Review

Global Desertification: Building a Science for Dryland Development

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Science  11 May 2007:
Vol. 316, Issue 5826, pp. 847-851
DOI: 10.1126/science.1131634

Abstract

In this millennium, global drylands face a myriad of problems that present tough research, management, and policy challenges. Recent advances in dryland development, however, together with the integrative approaches of global change and sustainability science, suggest that concerns about land degradation, poverty, safeguarding biodiversity, and protecting the culture of 2.5 billion people can be confronted with renewed optimism. We review recent lessons about the functioning of dryland ecosystems and the livelihood systems of their human residents and introduce a new synthetic framework, the Drylands Development Paradigm (DDP). The DDP, supported by a growing and well-documented set of tools for policy and management action, helps navigate the inherent complexity of desertification and dryland development, identifying and synthesizing those factors important to research, management, and policy communities.

Drylands cover about 41% of Earth'sland surface and are home to more than 38% of the total global population of 6.5 billion (1, 2). Some form of severe land degradation is present on 10 to 20% of theselands [medium-confidence conclusion of (2)] (3), the consequences of which are estimated to affect directly some 250 million people in the developing world, an estimate likely to expand substantially in the face of climate change and population growth (4). The United Nations has periodically focused on desertification and drylands, notably adopting the Convention to Combat Desertification (CCD) in 1992 (3) and designating 2006 as the International Year of the Desert and Desertification.

One contribution of the CCD was to enshrine a definition of desertification as “land degradation in arid, semi-arid, and dry subhumid areas resulting from various factors, including climatic variations and human activities,” that is, encompassing both biophysical and social factors (5). However, the CCD and related efforts receive comparatively little exposure in the popular and scientific media (6), in part because of the absence of a focused international science program (7). Advances in various aspects of science relevant to drylands and community development practices in recent years suggest a common framework for managing dryland systems.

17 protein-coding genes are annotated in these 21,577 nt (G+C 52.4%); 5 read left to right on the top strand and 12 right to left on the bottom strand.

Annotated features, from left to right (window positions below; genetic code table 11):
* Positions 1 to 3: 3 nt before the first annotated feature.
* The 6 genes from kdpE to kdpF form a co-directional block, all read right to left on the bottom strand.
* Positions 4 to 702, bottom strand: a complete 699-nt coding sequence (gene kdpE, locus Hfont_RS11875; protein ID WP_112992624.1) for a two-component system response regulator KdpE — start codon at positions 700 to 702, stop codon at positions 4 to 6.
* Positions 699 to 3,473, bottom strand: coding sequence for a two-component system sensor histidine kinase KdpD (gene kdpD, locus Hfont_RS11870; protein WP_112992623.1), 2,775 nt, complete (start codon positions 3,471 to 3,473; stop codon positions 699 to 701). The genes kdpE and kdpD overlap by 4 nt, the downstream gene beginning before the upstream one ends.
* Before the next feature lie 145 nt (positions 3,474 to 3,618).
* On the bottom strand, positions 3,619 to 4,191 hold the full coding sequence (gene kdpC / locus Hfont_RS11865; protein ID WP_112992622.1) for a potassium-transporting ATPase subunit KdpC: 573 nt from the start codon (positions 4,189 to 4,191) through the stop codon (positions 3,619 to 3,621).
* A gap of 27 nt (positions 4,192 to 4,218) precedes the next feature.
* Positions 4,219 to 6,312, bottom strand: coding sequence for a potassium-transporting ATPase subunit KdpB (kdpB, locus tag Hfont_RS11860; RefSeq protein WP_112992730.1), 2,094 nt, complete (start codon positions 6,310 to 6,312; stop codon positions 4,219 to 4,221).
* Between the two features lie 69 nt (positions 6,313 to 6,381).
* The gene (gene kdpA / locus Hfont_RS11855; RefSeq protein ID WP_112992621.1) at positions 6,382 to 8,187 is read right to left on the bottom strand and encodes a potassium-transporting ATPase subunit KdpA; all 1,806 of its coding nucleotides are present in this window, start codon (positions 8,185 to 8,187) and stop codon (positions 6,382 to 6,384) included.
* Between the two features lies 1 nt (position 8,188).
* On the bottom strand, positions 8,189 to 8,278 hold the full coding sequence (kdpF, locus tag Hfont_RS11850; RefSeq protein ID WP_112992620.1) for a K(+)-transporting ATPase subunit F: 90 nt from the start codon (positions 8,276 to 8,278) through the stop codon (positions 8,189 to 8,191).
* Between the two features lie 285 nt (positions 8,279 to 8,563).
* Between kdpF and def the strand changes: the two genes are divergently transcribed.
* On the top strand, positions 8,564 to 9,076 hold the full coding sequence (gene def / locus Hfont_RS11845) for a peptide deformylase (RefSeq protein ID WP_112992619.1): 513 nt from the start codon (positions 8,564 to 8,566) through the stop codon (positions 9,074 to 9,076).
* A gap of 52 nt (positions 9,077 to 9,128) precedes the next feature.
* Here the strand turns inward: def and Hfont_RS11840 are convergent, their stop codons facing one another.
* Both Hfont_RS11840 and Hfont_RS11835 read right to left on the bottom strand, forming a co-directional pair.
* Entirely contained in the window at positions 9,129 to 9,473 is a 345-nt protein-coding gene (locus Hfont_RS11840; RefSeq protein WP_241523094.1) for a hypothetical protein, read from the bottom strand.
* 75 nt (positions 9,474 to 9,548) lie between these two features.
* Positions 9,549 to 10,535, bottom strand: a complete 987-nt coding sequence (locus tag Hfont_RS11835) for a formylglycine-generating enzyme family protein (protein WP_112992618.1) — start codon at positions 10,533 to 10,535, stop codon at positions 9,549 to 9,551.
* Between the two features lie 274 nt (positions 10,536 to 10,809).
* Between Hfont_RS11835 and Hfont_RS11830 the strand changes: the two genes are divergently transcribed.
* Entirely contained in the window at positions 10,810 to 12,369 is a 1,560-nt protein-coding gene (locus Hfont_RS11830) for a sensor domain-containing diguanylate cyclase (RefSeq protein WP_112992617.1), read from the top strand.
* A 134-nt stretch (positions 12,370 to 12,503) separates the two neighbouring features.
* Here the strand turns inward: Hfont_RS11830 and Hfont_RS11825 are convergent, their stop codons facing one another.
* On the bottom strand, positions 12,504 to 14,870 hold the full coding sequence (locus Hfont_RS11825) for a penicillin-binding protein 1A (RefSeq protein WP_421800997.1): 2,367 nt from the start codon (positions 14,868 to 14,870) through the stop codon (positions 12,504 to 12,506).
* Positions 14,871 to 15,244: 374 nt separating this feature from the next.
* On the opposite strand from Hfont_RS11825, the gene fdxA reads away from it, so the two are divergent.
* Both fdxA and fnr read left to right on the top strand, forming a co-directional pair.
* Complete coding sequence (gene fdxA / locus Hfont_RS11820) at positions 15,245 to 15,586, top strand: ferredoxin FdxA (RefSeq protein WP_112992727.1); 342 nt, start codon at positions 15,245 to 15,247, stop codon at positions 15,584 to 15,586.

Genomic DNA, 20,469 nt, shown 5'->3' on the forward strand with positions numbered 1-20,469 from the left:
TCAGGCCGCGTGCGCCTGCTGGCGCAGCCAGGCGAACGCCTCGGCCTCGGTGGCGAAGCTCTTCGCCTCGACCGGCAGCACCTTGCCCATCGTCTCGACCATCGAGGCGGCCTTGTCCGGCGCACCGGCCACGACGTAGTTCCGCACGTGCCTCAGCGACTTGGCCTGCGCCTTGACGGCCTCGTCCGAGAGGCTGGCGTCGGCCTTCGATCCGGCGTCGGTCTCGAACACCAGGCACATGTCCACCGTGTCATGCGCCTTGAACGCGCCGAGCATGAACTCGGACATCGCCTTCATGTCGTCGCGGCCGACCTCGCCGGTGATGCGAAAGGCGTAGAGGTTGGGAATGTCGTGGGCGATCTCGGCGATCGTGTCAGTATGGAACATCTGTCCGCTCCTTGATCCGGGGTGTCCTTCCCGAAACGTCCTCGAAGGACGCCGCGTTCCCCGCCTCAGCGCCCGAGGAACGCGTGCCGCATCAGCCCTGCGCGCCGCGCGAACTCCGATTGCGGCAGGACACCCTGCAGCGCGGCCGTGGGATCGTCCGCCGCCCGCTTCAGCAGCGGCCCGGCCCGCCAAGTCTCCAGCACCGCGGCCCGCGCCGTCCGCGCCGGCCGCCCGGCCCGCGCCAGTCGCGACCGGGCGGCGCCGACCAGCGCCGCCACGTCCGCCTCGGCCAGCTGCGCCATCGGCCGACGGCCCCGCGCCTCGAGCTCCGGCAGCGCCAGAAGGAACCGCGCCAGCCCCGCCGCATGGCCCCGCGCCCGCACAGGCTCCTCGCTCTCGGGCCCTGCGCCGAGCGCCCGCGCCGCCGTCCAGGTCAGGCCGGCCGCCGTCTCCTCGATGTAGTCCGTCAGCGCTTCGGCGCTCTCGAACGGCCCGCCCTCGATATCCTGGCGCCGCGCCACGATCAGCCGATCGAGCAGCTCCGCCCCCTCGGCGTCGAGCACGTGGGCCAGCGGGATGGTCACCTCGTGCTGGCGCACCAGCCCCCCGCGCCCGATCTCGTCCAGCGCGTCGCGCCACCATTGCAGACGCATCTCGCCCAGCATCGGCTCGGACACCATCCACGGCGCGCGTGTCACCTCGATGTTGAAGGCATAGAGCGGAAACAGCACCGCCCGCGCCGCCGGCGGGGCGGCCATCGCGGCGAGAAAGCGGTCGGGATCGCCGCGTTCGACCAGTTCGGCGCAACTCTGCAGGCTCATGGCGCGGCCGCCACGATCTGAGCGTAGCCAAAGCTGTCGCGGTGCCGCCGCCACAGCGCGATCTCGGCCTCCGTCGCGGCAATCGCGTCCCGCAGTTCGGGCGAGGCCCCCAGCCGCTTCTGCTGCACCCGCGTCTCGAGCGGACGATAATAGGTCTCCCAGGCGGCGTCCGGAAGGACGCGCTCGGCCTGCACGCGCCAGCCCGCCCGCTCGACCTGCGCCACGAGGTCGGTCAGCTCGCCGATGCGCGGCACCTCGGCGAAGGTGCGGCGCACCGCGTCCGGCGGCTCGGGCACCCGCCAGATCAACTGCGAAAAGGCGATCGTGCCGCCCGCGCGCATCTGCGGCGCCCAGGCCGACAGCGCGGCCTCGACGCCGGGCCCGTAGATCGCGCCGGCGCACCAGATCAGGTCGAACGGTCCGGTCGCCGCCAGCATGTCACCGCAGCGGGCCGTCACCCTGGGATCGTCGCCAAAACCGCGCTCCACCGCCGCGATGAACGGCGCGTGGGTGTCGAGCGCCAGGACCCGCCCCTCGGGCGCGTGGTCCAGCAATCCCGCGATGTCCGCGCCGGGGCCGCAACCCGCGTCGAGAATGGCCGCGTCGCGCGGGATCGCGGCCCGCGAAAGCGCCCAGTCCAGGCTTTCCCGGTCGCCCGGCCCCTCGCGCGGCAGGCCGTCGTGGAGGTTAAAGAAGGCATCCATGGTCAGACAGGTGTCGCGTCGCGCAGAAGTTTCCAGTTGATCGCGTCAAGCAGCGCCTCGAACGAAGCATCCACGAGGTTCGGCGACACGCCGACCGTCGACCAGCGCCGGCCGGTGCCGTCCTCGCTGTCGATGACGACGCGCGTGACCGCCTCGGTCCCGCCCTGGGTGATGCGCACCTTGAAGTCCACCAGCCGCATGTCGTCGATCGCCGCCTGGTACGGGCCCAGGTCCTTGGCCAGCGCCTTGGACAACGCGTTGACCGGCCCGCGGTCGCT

The DDP presented here centers on the livelihoods of human populations in drylands, and their dependencies on these unique ecosystems, through the study of coupled human-environmental (H-E) systems (8). The DDP responds to recent research and policy trends (Fig. 1) that link ecosystem management with human livelihoods in order to best support the large, and rapidly expanding, populations of dryland dwellers (9). The DDP represents a convergence of insights and key advances drawn from a diverse array of research in desertification, vulnerability, poverty alleviation, and community development (Table 1).

Fig. 1.

The focus on global drylands is shifting from an emphasis on negative images of desertification (upper: drought-stricken cattle on an eroded grassland in central Australia. Photo: M. Stafford Smith) to a more forward-looking perspective concerning human livelihoods, based on interactions between and among human activities and natural-world processes (lower: farmer spraying organic pesticide on domesticated quinoa in southern Bolivia. Photo: J. Reynolds). Either way, great challenges to the future security of some 250 million people remain (4).